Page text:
The economy in many ways has taken an upturn. I’m not saying it’s perfect or that we are back in the 80s where money was abundant everywhere. What I do see in my practice, though, is a very unnerving trend of overspending.
It does appear that people have been on what I call a “spending starvation”. This is resulting in people everywhere, blowing through lump sums of money that they get from a business, a bonus, or any other surprise income that comes their way.
In general the money is being spent on large ticket items, particularly for entertainment. These are things like boats, RV’s, guns (if you are into hunting) or any other large item that we all refer to as “keeping up with the Joneses”.
The problem is that most people are not factoring in that these types of purchases depreciate big time in the first two years. They also forget that these types of purchases typically come with monthly fees and unexpected maintenance.
Here are a few big tips, for your big ticket item!
Pay your Taxes.
First, when you get a large sum of money, however you do get it, always pay your taxes first. The IRS has new regulations on this, and you are required to pay the tax within 75 days.
You are going to have to pay it anyway, so there is no reason to put it off. I’ve seen many people spend all of their lump sum, only to end up with taxes due at the end of the year, and no money to pay them.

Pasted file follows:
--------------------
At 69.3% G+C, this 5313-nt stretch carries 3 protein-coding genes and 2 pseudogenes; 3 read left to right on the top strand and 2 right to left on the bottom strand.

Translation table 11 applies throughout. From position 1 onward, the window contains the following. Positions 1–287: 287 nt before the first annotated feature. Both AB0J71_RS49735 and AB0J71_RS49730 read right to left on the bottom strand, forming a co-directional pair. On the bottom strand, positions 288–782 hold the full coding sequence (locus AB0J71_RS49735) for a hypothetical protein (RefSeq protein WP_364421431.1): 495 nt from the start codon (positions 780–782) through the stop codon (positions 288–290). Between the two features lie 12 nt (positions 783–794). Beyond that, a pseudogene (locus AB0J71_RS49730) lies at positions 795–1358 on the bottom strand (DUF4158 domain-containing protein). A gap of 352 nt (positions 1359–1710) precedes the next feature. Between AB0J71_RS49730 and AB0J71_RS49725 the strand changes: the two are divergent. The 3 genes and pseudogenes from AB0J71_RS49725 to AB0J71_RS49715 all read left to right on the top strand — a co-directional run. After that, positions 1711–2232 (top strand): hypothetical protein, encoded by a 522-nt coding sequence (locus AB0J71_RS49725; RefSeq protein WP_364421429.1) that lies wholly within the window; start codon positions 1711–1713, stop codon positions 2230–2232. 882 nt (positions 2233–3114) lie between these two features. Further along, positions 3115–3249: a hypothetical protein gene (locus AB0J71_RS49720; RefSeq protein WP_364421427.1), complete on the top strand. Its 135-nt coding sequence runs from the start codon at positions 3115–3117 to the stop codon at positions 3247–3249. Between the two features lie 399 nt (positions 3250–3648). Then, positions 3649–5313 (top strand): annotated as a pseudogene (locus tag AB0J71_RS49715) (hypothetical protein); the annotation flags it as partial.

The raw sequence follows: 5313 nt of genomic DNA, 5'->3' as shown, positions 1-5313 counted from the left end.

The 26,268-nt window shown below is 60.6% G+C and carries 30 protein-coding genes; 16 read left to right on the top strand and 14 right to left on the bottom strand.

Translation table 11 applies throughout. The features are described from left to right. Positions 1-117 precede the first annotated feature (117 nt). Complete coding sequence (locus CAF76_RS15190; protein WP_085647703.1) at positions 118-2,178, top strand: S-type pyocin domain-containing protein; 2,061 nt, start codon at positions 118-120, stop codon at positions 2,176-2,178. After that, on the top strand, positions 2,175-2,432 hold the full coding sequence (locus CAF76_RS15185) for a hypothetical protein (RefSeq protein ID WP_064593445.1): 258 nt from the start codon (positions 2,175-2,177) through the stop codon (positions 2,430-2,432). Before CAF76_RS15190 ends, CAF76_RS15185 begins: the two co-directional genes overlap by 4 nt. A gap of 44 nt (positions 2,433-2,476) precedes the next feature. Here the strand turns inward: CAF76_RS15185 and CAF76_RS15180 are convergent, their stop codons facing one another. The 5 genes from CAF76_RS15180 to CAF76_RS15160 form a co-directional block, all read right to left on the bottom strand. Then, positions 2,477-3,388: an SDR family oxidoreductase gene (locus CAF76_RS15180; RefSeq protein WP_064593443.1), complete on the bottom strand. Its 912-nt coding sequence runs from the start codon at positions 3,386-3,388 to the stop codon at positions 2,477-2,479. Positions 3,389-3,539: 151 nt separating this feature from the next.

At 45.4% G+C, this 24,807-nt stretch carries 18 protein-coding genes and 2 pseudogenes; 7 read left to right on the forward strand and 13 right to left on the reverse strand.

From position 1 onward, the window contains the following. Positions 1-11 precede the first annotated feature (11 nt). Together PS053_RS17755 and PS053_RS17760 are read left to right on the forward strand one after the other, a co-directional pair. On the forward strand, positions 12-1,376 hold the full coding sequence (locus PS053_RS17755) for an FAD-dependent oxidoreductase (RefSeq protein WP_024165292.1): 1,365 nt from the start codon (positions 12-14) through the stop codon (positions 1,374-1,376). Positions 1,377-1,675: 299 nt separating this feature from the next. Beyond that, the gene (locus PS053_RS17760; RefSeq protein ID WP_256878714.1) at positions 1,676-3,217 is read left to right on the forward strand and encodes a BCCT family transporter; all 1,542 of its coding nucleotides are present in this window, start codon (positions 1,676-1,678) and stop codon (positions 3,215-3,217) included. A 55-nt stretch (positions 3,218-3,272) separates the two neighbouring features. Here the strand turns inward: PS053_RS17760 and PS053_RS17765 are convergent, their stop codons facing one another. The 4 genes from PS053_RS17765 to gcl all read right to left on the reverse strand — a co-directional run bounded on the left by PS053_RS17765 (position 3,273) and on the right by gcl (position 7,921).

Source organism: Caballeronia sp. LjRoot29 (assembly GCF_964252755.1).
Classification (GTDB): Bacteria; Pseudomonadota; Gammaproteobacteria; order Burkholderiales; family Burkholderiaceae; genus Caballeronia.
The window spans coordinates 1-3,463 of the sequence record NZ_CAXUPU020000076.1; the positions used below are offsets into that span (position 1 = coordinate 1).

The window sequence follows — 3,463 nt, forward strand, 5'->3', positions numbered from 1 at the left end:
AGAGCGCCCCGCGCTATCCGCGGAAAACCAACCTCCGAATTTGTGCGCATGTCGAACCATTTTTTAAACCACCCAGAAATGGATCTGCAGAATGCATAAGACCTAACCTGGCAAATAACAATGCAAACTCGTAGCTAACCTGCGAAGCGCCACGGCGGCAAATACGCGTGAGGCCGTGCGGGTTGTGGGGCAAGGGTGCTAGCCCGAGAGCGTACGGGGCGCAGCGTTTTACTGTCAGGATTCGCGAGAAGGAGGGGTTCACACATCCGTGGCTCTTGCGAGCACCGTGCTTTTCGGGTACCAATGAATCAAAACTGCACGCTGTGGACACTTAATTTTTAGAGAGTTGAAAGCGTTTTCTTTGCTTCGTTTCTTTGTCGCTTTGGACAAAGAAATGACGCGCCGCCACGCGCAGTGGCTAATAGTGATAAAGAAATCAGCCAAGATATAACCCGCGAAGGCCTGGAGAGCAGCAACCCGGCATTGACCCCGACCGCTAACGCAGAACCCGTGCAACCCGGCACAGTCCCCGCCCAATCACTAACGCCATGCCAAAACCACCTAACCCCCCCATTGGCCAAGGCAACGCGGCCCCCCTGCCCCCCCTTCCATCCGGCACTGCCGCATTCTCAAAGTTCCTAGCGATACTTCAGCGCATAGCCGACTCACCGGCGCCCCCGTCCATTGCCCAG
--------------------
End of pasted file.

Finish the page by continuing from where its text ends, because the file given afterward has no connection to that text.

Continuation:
Get this easy step out of the way before you do anything else.
Pay down credit cards and add to savings.
Take the remaining balance and put a significant amount against your debt and into your savings. I recommend as much as 50% of your balance to be split between any credit cards you have with open balances as well as your savings accounts.
If you have a lump sum of money, and you do this, you will still have plenty left over for your new “toy”. Most of all, you will not have the remorse later of realizing that you put all of your money into something that loses so much value in the first year alone.
Enjoy your new purchase!
After you take care of the taxes, the debt, and the savings, then guess what? It’s all yours!
You will find that spending the remaining amount on the toy of your choice will be stress free. You may not realize this, but when you don’t allocate the money evenly, and you spend it all on one thing, you will actually regret it in a very short amount of time because the truth is that you will realize that there was enough to do both.
Make a large down payment.
Because most things that fall under the luxury department depreciate so quickly, you do not want to be upside on a loan. The classic example of this is a boat.
We all hear jokes about getting out from underneath a boat, because it can be difficult to sell. This applies to any type of luxury item.
You do not want to have a loan against a big ticket item over 50% of its value. When you owe more than 50% of that type of item, there is a strong probability that you won’t be able to sell it for the amount you owe on it after 2-3 years.
I see this all the time in my practice.
Don’t forget the maintenance!
When you go to buy your new toy, factor in the monthly fees (if there are any) as well as maintenance. So whatever amount you have left, I recommend you only spend 75% of it on your new toy (or the down payment), and then set the rest into a separate account for unexpected maintenance.
The nature of “toys” in general, comes with repairs! If you have it set aside, you will be able to enjoy it much, much more!
Enjoy your toy and be stress free!